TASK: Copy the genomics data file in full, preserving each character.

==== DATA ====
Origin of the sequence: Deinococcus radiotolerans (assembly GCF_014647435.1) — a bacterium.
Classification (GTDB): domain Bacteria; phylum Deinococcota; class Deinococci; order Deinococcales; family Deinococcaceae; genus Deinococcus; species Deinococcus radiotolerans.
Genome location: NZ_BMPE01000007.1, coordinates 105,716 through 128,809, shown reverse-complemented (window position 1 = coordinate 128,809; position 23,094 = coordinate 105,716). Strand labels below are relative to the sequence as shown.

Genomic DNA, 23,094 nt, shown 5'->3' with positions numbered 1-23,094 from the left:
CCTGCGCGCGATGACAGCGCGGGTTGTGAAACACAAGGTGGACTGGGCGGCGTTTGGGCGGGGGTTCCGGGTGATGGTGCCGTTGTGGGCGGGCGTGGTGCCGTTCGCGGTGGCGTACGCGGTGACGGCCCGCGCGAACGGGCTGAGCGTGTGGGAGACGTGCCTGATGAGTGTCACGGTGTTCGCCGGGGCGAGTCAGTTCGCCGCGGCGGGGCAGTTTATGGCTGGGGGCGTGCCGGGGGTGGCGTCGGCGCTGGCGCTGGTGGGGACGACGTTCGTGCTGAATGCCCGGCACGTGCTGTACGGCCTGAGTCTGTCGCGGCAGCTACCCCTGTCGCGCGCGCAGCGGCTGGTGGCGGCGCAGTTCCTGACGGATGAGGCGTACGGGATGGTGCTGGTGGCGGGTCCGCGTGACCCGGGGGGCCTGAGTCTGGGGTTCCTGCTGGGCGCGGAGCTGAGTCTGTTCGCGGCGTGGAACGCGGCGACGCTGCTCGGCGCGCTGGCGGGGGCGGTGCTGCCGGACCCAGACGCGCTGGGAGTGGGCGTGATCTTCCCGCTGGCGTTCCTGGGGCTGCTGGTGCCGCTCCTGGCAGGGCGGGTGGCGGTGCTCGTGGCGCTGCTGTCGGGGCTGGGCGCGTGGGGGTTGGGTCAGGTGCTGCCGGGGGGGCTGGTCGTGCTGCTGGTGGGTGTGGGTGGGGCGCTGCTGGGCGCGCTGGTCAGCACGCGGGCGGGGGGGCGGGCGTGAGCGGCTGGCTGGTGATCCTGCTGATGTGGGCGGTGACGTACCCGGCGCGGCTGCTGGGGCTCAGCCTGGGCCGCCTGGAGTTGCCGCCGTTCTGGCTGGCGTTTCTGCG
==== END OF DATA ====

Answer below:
Origin of the sequence: Deinococcus radiotolerans (assembly GCF_014647435.1) — a bacterium.
Classification (GTDB): domain Bacteria; phylum Deinococcota; class Deinococci; order Deinococcales; family Deinococcaceae; genus Deinococcus; species Deinococcus radiotolerans.
Genome location: NZ_BMPE01000007.1, coordinates 105,716 through 128,809, shown reverse-complemented (window position 1 = coordinate 128,809; position 23,094 = coordinate 105,716). Strand labels below are relative to the sequence as shown.

Genomic DNA, 23,094 nt, shown 5'->3' with positions numbered 1-23,094 from the left:
CCTGCGCGCGATGACAGCGCGGGTTGTGAAACACAAGGTGGACTGGGCGGCGTTTGGGCGGGGGTTCCGGGTGATGGTGCCGTTGTGGGCGGGCGTGGTGCCGTTCGCGGTGGCGTACGCGGTGACGGCCCGCGCGAACGGGCTGAGCGTGTGGGAGACGTGCCTGATGAGTGTCACGGTGTTCGCCGGGGCGAGTCAGTTCGCCGCGGCGGGGCAGTTTATGGCTGGGGGCGTGCCGGGGGTGGCGTCGGCGCTGGCGCTGGTGGGGACGACGTTCGTGCTGAATGCCCGGCACGTGCTGTACGGCCTGAGTCTGTCGCGGCAGCTACCCCTGTCGCGCGCGCAGCGGCTGGTGGCGGCGCAGTTCCTGACGGATGAGGCGTACGGGATGGTGCTGGTGGCGGGTCCGCGTGACCCGGGGGGCCTGAGTCTGGGGTTCCTGCTGGGCGCGGAGCTGAGTCTGTTCGCGGCGTGGAACGCGGCGACGCTGCTCGGCGCGCTGGCGGGGGCGGTGCTGCCGGACCCAGACGCGCTGGGAGTGGGCGTGATCTTCCCGCTGGCGTTCCTGGGGCTGCTGGTGCCGCTCCTGGCAGGGCGGGTGGCGGTGCTCGTGGCGCTGCTGTCGGGGCTGGGCGCGTGGGGGTTGGGTCAGGTGCTGCCGGGGGGGCTGGTCGTGCTGCTGGTGGGTGTGGGTGGGGCGCTGCTGGGCGCGCTGGTCAGCACGCGGGCGGGGGGGCGGGCGTGAGCGGCTGGCTGGTGATCCTGCTGATGTGGGCGGTGACGTACCCGGCGCGGCTGCTGGGGCTCAGCCTGGGCCGCCTGGAGTTGCCGCCGTTCTGGCTGGCGTTTCTGCG